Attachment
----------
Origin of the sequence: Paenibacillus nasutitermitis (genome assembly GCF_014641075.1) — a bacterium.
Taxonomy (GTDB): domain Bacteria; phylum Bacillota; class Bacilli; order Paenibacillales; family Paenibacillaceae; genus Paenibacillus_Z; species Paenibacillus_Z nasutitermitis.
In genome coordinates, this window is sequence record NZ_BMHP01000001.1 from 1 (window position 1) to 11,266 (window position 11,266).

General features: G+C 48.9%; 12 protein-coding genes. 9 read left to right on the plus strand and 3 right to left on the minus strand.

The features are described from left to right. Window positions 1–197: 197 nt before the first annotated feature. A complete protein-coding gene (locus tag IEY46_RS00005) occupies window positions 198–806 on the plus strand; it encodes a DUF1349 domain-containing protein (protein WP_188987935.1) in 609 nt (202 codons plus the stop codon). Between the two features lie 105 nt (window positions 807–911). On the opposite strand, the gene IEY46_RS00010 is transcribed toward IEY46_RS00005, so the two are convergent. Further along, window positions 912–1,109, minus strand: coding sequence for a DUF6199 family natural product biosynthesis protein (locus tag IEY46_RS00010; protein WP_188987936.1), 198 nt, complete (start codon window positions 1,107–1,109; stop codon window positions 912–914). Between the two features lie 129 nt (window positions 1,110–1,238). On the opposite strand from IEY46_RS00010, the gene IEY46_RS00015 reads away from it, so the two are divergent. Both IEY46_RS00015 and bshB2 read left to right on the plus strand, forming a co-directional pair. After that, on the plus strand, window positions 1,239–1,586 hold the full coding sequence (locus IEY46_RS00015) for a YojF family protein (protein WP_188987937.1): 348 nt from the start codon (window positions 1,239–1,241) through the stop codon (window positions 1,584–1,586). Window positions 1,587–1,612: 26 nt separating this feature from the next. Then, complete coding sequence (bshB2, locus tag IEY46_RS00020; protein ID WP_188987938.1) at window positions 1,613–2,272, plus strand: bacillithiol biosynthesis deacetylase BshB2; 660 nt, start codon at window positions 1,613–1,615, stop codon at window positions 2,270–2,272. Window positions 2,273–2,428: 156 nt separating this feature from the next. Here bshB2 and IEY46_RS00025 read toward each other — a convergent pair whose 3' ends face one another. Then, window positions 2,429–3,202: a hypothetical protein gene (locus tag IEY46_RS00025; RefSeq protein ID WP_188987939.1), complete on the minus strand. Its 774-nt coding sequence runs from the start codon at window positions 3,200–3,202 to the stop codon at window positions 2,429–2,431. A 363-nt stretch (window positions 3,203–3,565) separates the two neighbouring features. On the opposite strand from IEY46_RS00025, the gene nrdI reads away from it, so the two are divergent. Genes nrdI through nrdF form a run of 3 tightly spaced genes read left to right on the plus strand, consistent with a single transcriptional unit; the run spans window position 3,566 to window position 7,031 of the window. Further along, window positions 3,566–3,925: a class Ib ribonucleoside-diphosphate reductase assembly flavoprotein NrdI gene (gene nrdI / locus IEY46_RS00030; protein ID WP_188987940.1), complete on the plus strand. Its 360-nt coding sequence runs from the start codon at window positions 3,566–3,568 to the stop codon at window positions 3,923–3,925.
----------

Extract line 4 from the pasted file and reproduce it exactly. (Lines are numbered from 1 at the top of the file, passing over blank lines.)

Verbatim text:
General features: G+C 48.9%; 12 protein-coding genes. 9 read left to right on the plus strand and 3 right to left on the minus strand.